In the age of the COVID-19 pandemic, demand for small-house senior living operations may increase. According to a recent Harris Poll survey, over one-third of urban dwellers have stated that the COVID-19 crisis has prompted them to consider moving to less densely populated areas.
Whether or not more intense population densities increase the propensity of a disease to spread more quickly from person to person is debatable. However, an individual’s ability to remain isolated during a pandemic statistically decreases the odds of becoming infected. As a result of the nation’s recent efforts to stay isolated and become more self-reliant, the benefits of small-house senior living arrangements make the model an increasingly attractive option for investors and developers alike.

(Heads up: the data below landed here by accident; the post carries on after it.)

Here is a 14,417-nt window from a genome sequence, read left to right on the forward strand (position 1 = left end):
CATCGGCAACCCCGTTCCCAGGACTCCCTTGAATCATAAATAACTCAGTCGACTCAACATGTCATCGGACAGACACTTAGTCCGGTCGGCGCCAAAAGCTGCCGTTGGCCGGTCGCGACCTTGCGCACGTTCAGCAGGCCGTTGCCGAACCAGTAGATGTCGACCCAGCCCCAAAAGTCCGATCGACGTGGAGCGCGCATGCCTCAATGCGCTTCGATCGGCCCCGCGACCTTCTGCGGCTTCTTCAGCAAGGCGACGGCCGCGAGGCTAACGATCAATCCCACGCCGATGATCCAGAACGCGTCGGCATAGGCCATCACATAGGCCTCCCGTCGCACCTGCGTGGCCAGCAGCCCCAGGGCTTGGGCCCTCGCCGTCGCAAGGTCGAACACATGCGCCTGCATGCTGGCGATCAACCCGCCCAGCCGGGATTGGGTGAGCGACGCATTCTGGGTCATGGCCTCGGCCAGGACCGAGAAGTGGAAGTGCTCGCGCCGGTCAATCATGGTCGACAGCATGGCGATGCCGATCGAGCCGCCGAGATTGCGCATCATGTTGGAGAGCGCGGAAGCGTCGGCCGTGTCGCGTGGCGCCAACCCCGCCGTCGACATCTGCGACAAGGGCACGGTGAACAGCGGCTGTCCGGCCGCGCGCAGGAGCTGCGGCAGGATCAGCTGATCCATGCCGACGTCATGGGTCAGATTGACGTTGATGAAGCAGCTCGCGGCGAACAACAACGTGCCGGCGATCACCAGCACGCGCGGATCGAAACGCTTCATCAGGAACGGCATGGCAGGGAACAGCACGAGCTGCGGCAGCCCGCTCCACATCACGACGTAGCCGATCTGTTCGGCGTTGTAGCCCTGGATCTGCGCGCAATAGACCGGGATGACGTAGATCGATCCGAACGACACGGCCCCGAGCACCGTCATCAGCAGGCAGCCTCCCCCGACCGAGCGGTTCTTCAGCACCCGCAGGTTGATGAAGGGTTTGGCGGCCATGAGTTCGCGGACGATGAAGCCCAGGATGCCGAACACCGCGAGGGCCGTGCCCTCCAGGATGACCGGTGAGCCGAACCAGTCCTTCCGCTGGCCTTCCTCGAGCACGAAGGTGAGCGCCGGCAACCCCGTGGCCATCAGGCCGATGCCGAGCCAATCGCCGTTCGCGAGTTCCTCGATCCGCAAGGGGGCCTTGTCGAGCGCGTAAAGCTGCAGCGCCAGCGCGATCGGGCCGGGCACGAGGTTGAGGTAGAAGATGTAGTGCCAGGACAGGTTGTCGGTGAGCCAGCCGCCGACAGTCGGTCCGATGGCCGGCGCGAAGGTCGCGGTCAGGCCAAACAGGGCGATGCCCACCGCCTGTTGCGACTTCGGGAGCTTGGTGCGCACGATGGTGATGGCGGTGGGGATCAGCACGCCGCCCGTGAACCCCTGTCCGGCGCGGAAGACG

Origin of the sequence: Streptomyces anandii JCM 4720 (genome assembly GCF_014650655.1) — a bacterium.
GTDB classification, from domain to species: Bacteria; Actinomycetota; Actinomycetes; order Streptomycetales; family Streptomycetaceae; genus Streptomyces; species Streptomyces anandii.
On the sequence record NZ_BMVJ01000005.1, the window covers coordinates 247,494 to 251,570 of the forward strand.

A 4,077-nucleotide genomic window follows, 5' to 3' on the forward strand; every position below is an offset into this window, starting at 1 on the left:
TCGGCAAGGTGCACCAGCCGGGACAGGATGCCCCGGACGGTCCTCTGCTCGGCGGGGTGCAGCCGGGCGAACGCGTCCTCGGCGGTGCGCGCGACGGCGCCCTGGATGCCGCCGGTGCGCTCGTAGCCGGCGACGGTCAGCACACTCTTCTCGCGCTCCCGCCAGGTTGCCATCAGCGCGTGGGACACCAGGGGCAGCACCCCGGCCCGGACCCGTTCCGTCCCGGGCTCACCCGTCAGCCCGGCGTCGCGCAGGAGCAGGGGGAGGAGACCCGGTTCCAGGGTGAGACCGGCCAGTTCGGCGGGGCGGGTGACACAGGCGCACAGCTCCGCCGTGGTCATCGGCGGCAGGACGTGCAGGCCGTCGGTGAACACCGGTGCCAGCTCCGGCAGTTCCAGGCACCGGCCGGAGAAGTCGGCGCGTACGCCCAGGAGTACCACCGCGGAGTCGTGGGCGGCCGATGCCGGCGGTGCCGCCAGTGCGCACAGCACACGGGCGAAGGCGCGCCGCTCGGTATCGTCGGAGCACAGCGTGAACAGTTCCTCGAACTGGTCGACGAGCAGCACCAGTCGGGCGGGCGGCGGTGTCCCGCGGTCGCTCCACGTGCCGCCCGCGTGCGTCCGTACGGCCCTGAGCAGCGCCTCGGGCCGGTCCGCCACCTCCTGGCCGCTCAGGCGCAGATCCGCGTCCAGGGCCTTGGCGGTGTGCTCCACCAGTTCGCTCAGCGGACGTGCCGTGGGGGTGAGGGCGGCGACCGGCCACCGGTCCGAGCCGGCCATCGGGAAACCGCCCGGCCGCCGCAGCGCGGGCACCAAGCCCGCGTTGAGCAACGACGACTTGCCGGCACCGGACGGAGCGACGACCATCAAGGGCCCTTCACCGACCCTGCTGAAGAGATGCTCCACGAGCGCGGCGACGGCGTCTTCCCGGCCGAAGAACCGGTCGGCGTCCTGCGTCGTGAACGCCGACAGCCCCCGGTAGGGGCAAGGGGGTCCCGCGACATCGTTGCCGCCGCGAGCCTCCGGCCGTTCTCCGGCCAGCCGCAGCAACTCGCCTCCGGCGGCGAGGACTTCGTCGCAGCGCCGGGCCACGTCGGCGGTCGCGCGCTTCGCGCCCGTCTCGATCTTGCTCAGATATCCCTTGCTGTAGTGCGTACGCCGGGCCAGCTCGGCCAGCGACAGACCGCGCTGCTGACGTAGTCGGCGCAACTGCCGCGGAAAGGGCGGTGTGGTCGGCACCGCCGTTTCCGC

In a Senior Housing News article released on June 3, 2020, Tim Regan dives into an interesting exploration of the success of small-house senior living operations in preventing the spread of COVID-19, the likelihood of the small-house concept becoming more prevalent in future senior housing developments and the inherent obstacles which must be overcome in order to make the small-house model work.